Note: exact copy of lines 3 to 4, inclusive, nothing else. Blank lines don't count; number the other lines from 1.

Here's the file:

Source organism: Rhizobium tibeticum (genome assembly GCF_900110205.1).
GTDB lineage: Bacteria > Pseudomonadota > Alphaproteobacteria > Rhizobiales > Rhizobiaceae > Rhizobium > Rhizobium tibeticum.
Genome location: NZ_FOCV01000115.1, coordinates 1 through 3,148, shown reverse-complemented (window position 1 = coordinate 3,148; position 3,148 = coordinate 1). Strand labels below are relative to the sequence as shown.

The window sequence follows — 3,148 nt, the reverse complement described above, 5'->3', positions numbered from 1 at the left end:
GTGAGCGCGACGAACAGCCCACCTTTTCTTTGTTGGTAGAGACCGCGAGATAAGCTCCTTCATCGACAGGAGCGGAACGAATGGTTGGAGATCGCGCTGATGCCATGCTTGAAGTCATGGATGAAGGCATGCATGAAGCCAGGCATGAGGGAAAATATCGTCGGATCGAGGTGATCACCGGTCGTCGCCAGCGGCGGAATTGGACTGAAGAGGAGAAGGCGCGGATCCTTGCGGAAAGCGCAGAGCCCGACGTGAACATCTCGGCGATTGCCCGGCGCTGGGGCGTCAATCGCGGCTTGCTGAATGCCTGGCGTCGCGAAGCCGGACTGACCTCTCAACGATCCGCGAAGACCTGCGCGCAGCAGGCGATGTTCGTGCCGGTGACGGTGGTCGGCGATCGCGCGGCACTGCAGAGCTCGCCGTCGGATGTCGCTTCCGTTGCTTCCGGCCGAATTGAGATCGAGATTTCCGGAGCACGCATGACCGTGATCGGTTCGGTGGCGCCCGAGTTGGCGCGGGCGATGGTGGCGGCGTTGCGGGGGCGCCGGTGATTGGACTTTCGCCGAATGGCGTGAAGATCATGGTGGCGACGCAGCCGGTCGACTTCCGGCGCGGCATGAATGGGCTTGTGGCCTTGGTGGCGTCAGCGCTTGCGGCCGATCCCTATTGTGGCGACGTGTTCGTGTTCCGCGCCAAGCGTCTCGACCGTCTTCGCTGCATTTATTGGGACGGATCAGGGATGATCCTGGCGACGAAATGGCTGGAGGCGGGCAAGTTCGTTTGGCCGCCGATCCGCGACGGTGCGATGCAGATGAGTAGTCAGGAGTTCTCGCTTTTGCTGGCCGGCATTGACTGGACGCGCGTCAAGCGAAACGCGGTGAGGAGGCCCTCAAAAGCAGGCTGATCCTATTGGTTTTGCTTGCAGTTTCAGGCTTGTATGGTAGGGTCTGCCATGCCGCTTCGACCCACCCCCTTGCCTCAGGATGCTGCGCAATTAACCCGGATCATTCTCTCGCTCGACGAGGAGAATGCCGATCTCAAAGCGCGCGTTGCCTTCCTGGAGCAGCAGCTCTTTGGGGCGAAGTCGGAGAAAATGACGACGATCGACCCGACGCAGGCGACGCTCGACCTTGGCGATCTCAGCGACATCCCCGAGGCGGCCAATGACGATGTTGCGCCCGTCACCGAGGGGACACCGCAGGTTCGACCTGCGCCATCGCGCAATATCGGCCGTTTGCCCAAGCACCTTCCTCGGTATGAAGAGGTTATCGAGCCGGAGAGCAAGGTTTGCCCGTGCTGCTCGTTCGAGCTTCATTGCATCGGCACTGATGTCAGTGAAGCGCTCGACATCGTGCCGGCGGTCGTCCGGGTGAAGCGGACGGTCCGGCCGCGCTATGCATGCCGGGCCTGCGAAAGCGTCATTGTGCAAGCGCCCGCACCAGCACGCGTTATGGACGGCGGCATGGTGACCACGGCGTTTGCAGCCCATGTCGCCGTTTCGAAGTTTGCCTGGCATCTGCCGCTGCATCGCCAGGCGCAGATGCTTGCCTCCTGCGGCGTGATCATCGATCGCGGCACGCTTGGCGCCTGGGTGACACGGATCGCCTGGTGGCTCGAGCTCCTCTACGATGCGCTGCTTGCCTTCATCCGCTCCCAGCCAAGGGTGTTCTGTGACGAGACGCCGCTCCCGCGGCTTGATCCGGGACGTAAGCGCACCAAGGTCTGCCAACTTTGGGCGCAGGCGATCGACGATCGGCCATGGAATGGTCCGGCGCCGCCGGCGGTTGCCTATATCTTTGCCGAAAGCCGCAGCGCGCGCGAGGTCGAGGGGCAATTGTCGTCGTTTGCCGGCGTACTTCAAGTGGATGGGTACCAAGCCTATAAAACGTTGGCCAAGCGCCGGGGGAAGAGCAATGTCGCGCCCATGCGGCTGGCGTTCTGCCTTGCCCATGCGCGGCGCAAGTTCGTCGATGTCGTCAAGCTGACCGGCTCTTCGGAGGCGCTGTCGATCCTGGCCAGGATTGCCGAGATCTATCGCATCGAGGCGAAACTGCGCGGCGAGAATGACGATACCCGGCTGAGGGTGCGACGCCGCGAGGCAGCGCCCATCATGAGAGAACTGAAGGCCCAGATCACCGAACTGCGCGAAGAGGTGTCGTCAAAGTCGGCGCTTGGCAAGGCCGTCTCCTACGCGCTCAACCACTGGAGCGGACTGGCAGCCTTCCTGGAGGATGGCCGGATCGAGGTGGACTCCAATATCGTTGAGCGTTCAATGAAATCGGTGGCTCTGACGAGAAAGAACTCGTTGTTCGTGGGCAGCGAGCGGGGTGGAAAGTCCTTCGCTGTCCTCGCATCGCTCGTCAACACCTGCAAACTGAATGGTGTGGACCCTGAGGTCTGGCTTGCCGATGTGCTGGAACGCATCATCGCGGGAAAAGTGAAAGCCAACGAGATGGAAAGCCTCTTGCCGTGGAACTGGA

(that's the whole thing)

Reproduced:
Genome location: NZ_FOCV01000115.1, coordinates 1 through 3,148, shown reverse-complemented (window position 1 = coordinate 3,148; position 3,148 = coordinate 1). Strand labels below are relative to the sequence as shown.

The window sequence follows — 3,148 nt, the reverse complement described above, 5'->3', positions numbered from 1 at the left end: